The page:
Monday, 10 Dec 2018

Bush family seeks to avoid anti-Trump sentiments at 41st President's funeral

The family of former President George H. W. Bush has planned state funerals that avoid the anti-Trump sentiment manifested at the recent funeral of Senator John McCain, according to people familiar with funeral planning.

The Bush family contacted the White House last summer to say that President Trump would be welcome to the funeral, scheduled for Wednesday at the Washington National Cathedral, and to ensure that the focus would be on on Bush's life rather than on their disagreements, according to a former government official.

The Trump Truce allows the Bush family and the country to honor the legacy of a president who guided the United States in the 1991 Gulf War and the dissolution of the Soviet Union without getting bogged down in the toxic politics of today. Trump, in turn, has been laudatory in praising Bush since his death on Friday, and was due to pay homage on Monday night to the US Capitol, where the 41st president lies in the state.

But relaxation also comes after Trump's long history of insults and provocations of the Bush family – calling his main opponent of 2016 "low energy," Jeb Bush, claiming that the September 11 attacks were partly due the inability of President George W. Bush to keep the nation. sure, and making fun of George HW Bush's "thousand points of light" volunteer program. And this comes as Trump has taken full control of the Republican party, leading a categorical rejection of the traditional GOP establishment that the Bush family has represented and helped to build.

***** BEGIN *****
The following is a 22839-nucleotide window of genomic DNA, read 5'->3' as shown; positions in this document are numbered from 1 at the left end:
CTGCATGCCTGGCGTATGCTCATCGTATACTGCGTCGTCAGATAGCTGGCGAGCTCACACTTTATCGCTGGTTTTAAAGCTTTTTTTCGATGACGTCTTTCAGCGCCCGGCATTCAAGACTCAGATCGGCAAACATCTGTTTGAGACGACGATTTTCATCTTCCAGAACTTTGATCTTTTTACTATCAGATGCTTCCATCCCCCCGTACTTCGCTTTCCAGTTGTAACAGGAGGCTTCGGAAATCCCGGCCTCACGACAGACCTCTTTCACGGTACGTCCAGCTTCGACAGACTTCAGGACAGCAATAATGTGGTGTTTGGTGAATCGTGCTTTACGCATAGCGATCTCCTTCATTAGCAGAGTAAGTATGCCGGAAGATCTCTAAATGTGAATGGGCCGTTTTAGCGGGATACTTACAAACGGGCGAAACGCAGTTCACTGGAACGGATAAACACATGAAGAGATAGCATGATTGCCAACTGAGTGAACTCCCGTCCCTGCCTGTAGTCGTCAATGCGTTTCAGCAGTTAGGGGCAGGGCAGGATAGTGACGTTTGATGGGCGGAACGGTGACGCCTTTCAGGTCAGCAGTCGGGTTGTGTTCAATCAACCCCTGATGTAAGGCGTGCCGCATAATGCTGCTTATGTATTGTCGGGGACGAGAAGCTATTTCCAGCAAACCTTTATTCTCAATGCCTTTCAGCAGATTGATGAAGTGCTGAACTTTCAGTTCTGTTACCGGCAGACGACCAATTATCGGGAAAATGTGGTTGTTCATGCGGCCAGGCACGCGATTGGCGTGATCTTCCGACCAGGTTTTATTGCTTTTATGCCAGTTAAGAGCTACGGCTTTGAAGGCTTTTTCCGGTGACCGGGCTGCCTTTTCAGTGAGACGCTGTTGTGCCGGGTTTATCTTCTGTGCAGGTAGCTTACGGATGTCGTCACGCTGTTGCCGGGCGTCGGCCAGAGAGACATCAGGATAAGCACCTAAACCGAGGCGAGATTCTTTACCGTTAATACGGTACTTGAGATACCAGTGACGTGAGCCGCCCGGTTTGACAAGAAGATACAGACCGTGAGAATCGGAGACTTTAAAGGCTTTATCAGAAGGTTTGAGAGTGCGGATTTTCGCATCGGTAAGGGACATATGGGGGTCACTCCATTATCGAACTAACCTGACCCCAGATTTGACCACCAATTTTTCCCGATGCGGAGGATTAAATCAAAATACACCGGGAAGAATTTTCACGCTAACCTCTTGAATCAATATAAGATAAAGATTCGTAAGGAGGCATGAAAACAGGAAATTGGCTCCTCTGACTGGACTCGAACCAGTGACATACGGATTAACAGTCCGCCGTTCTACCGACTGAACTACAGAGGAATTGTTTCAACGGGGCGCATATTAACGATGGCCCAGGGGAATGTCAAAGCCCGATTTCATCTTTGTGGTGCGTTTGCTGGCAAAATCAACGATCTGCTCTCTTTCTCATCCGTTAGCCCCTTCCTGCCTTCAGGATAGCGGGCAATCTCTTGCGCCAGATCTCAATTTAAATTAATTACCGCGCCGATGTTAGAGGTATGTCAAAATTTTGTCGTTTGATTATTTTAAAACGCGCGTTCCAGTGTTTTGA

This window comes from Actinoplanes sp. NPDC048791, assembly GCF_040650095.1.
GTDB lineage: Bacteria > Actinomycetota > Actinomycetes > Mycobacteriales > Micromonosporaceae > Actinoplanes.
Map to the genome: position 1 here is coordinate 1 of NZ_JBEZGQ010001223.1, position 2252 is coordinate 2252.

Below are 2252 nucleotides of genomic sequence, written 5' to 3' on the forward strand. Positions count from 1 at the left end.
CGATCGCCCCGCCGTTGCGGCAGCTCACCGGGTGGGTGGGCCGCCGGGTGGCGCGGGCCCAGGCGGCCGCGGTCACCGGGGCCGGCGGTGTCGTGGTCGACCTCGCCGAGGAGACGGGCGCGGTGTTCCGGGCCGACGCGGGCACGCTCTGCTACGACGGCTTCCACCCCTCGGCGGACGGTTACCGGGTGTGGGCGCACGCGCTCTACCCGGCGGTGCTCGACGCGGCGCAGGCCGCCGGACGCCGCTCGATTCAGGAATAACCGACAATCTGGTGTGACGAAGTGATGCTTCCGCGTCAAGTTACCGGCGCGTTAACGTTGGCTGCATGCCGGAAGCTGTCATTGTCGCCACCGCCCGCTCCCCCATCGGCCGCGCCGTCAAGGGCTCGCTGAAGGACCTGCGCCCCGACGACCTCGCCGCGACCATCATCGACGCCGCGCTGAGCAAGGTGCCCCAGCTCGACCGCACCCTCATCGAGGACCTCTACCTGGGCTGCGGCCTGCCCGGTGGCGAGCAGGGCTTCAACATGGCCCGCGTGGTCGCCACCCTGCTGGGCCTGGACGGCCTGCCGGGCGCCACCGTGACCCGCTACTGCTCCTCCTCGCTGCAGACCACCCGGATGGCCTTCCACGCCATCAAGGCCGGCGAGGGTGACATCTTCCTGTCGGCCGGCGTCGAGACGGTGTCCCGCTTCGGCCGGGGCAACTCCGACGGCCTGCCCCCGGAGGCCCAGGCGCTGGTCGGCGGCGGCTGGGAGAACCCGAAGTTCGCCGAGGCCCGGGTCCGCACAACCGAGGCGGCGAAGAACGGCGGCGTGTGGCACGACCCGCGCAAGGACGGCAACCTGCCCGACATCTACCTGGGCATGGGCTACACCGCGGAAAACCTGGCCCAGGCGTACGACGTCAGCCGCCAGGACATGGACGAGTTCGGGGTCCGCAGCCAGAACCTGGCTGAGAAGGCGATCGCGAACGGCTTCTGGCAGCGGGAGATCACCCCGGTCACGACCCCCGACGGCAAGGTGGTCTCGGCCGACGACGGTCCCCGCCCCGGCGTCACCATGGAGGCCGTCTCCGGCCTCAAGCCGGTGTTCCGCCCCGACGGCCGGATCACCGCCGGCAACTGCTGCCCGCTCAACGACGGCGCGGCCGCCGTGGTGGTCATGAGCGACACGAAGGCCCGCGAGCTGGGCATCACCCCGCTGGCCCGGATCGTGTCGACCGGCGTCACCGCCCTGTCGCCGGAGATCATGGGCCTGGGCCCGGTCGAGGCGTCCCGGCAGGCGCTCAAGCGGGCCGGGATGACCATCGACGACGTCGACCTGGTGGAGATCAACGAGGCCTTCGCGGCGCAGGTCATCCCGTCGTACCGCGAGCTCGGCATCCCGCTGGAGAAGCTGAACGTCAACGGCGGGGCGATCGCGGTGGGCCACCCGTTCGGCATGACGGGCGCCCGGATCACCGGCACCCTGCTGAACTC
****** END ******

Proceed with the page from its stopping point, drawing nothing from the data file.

A person close to funeral planning said that the Bush family's statements to Trump were at least partly pragmatic. Trump has the last word on the details of the funeral, said this person, including providing Air Force One transport of the remains of the former Texas president in Washington Monday for the funeral and his return to Texas on Thursday for a another service and another burial.

While Trump will not eulogize, he will sit in the front row alongside former Presidents Barack Obama, Bill Clinton and Jimmy Carter. Bush's son, former President George W. Bush, will deliver a eulogy.

Former President George H. W. Bush is on Monday in the US state at the Rotunda Capitol, Washington. (Melina Mara / The Washington Post)

Neither he nor the other praise – former Canadian Prime Minister Brian Mulroney, former Senator Alan K. Simpson and Bush's presidential historian and biographer, Jon Meacham – are expected to linger on the profound differences between the distinguished and patrician Bush and the mysterious Trump.

"If you have a sensitivity for human feelings, you're just not going in that direction," Simpson said in an interview Monday. "This is not what the funeral is for."

Another Bush confidant said, "The comparisons come up; we do not raise them, "according to a person familiar with the preparation of funerals.

A third person, who, like others close to the preparations, spoke anonymously to express himself frankly, said that the tone of Wednesday's funeral would reflect the sense of Bush's decency. "Would not want anyone to feel uncomfortable, including the outgoing president. "

"It is, however, interesting to note that praising the Bush or McCain may seem critical of Trump, even when it is not part of the ideas," said the third person.